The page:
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“Salvaging Some Of Their Power”: Why Republicans Won’t Even Try To Nominate The Next President At Their Convention

Let me be the first to say this: The 2016 Republican National Convention is not, and will not be, about whether the Republicans nominate a candidate who can win the presidency.

I’ll say it again: The GOP convention is not about selecting the next would-be, could-be president.

In normal years, of course. This year, it won’t be.

The question on which the convention will turn, most likely, assumes that the presidency is lost. It also assumes, for the sake of preserving their own sanity, that everything else isn’t — that there’s a chance that the GOP can still salvage some of their power.

So when Republicans ask, can we win in November if Donald Trump is our nominee, what they’re really asking is: Well, it may be too late to save the presidency, but can Republicans retain the Senate with Trump at the top of the ticket? Can they keep Democrats from whipping up enough anti-Trump sentiment in marginal House districts to make that chamber competitive?

If the answer is no, then they will nominate someone else.

Republicans will consider this question twice in July. The first time it will be debated internally is before the convention begins. The RNC’s rules committee will determine whether to expand the number of candidates who are eligible for the nomination. They can decide whether to scrap Rule 40, which requires presidential nominees to have won five contests, and replace it with something else. There will be no reason for either Donald Trump or Ted Cruz’s hand-chosen rules committee members to vote in favor of any change, so if the rest of the rules committee does, it means they think that the party’s control of everything is in serious jeopardy with either man as their nominee.

Then the delegates will decide. They’ll look at the polls: If both Trump and Cruz are not competitive with the likely Democratic nominee, they will nominate someone else — or nominate the person who is most likely to do the least amount of damage.

As a long-time watcher of how the cognoscenti makes up their collective mind, I get the feeling that a number of Beltway Republicans are resigned to the notion that running with Trump might actually help save their own candidates down the line. Most of them will have financial stakes in some of the races, and so they’re thinking now: Who’s easy to throw under the bus? And who is likely to gin up turnout in some of the places we care about? The answer to both of those questions is Donald Trump.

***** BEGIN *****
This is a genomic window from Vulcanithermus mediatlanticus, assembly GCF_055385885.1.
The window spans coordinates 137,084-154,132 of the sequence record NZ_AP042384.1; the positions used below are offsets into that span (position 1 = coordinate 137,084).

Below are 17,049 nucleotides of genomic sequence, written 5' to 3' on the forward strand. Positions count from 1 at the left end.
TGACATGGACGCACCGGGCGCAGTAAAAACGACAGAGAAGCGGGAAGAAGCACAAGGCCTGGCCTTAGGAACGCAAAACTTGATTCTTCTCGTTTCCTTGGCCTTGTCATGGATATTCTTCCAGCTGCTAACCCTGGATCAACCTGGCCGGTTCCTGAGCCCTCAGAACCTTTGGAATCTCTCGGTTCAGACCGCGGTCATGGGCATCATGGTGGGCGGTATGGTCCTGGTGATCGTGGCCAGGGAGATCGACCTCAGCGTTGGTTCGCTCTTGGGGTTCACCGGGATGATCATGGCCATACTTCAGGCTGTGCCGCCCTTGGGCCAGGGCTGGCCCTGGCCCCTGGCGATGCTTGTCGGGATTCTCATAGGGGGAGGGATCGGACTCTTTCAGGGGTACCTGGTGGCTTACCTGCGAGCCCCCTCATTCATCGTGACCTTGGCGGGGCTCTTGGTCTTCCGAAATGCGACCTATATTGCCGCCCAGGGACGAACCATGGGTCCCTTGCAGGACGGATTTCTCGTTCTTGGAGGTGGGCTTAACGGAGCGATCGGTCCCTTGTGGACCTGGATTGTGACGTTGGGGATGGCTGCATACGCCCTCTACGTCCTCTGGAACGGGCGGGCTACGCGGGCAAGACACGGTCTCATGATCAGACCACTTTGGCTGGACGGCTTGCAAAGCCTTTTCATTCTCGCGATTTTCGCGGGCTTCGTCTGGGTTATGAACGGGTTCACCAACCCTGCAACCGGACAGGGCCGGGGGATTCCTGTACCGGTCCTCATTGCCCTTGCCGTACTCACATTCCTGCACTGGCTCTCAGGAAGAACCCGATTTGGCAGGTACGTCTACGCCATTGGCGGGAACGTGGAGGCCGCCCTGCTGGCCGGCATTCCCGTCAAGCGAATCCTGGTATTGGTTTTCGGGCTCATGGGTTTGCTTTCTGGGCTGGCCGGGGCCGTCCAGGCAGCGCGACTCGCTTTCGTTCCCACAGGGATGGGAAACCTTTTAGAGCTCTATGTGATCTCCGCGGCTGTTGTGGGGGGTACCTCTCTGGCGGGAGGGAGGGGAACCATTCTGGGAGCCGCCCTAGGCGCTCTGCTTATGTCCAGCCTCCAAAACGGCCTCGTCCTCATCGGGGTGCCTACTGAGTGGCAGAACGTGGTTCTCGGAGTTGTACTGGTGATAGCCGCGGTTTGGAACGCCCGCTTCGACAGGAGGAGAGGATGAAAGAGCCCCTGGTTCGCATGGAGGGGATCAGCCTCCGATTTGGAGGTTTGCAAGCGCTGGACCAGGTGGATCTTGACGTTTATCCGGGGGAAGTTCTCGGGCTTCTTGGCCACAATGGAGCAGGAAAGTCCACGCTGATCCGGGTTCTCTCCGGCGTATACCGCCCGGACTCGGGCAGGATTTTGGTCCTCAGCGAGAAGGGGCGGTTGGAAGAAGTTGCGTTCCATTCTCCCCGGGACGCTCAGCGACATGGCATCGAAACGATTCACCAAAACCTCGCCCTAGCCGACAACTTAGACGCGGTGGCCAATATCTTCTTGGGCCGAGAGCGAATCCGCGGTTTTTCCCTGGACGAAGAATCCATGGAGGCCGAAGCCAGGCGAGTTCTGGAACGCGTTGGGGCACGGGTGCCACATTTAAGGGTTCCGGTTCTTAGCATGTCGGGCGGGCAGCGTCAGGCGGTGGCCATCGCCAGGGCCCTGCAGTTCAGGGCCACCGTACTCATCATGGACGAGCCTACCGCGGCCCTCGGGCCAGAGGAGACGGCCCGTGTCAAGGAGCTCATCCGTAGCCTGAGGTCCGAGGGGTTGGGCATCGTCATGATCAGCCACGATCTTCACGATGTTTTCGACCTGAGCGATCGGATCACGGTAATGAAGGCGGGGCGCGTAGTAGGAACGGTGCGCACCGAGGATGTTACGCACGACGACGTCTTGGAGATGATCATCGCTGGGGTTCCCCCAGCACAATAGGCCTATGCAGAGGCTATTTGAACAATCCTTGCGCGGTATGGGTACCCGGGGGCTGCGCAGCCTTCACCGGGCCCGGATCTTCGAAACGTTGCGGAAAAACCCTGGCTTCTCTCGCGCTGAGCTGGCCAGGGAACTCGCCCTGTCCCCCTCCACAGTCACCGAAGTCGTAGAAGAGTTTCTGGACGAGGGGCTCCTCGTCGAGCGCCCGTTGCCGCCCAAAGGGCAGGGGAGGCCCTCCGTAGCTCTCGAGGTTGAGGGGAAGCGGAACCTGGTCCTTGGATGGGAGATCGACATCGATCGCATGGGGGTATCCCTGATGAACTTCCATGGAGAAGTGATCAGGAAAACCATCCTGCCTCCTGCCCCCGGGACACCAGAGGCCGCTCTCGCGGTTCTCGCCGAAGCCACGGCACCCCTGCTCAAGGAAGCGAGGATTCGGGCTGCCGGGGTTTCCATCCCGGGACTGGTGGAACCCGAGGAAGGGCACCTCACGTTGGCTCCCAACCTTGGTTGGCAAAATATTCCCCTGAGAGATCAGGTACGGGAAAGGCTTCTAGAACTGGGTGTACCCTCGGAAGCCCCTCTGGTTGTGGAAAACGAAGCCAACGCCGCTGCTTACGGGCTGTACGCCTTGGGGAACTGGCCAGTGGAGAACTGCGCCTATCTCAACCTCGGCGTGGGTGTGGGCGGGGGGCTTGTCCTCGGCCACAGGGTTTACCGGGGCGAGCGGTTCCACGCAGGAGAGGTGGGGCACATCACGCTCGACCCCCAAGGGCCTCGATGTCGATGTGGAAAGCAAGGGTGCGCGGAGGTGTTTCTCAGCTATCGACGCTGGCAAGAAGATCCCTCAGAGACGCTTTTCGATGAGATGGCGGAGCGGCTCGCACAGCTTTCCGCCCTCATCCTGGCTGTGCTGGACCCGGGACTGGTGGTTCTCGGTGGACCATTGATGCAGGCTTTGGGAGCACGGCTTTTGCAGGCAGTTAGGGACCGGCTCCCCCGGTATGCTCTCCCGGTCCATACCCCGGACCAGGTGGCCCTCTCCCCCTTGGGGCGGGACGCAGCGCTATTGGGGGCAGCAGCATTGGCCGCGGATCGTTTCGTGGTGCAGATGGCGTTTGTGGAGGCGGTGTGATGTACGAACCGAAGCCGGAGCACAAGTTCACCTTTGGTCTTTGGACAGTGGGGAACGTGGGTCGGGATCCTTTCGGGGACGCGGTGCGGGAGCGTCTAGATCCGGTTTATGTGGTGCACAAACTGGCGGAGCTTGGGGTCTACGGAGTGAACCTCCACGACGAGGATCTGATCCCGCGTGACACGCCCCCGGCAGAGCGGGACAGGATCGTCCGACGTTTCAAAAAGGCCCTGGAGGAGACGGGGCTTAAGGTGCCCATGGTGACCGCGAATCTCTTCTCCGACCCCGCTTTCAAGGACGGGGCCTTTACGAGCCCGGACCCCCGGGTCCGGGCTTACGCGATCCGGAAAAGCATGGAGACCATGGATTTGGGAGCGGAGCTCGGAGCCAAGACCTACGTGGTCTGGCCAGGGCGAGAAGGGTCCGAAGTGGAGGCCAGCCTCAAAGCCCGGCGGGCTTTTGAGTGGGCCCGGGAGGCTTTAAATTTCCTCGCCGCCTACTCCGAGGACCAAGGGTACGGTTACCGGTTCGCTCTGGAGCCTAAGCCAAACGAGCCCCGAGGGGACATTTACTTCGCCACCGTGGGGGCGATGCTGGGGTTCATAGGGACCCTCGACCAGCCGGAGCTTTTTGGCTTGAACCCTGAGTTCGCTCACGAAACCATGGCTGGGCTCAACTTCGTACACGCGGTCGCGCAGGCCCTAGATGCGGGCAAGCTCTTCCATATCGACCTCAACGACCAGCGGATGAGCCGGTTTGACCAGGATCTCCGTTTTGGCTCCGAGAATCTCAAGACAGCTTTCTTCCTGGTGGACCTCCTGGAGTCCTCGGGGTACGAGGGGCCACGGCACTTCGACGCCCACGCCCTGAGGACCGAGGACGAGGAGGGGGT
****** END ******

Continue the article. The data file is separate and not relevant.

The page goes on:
By: Marc Ambinder, The Week, April 20, 2016

April 24, 2016 Posted by | Donald Trump, GOP Establishment, GOP Presidential Nominee, Republican National Convention | , , , , , | Leave a comment

“GOP Convention Rule 40(b)”: How An Obscure Rule Could Limit The GOP Convention To A Choice Of Trump Or Cruz

Back in the day, when national party conventions were largely autonomous events rather than infomercials for a nominee chosen in primaries and caucuses, you’d have many names, including multiple “favorite son” candidates who were not really running for president, placed in nomination, with extensive time spent on nominating speeches and even “spontaneous” floor demonstrations. As conventions became more tightly controlled and their managers worried about things like ensuring that the balloting and acceptance speeches occurred before East Coast television viewers were asleep, nonserious candidacies were sacrificed to efficiency. Among Republicans, the tradition developed that no one’s name could be placed in nomination without support from at least three delegations; that cut off the pure favorite-son candidacies. Beyond that, the status of conventions as ratifying rather than nominating events exerted its own pressure on “losers” who typically succumbed to the pressure to unite behind the nominee and grin for the cameras.

That was before the Ron Paul Revolution appeared on the scene. In 2012, the Paulites shrewdly focused on winning fights for delegates that occurred after primaries and caucuses in hopes of making their eccentric candidate and his eccentric causes a big nuisance at Mitt Romney’s convention. And so the Romney campaign and its many allies reacted — some would say overreacted — by using its muscle on the convention Rules Committee (meeting just prior to Tampa to draft procedures for the conclave) to change the presence-in-three-delegations threshold for having one’s name placed in nomination to this one:

Each candidate for nomination for President of the United States and Vice President of the United States shall demonstrate the support of a majority of the delegates from each of eight (8) or more states, severally, prior to the presentation of the name of that candidate for nomination.

This Rule 40(b), moreover, was interpreted to mean that no candidate who did not meet the threshold could have votes for the nomination recorded in her/his name.

Rule 40(b) succeeded in keeping the Paulites under wraps in Tampa, but as is generally the case, it remained in effect as a “temporary” rule for the next convention, subject to possible revision by a new Rules Committee meeting just prior to the 2016 gathering, and by the convention itself, which controls its own rules. In fact, its drafters may have intended to keep the rule in place to head off some annoying convention challenge to President Romney’s renomination.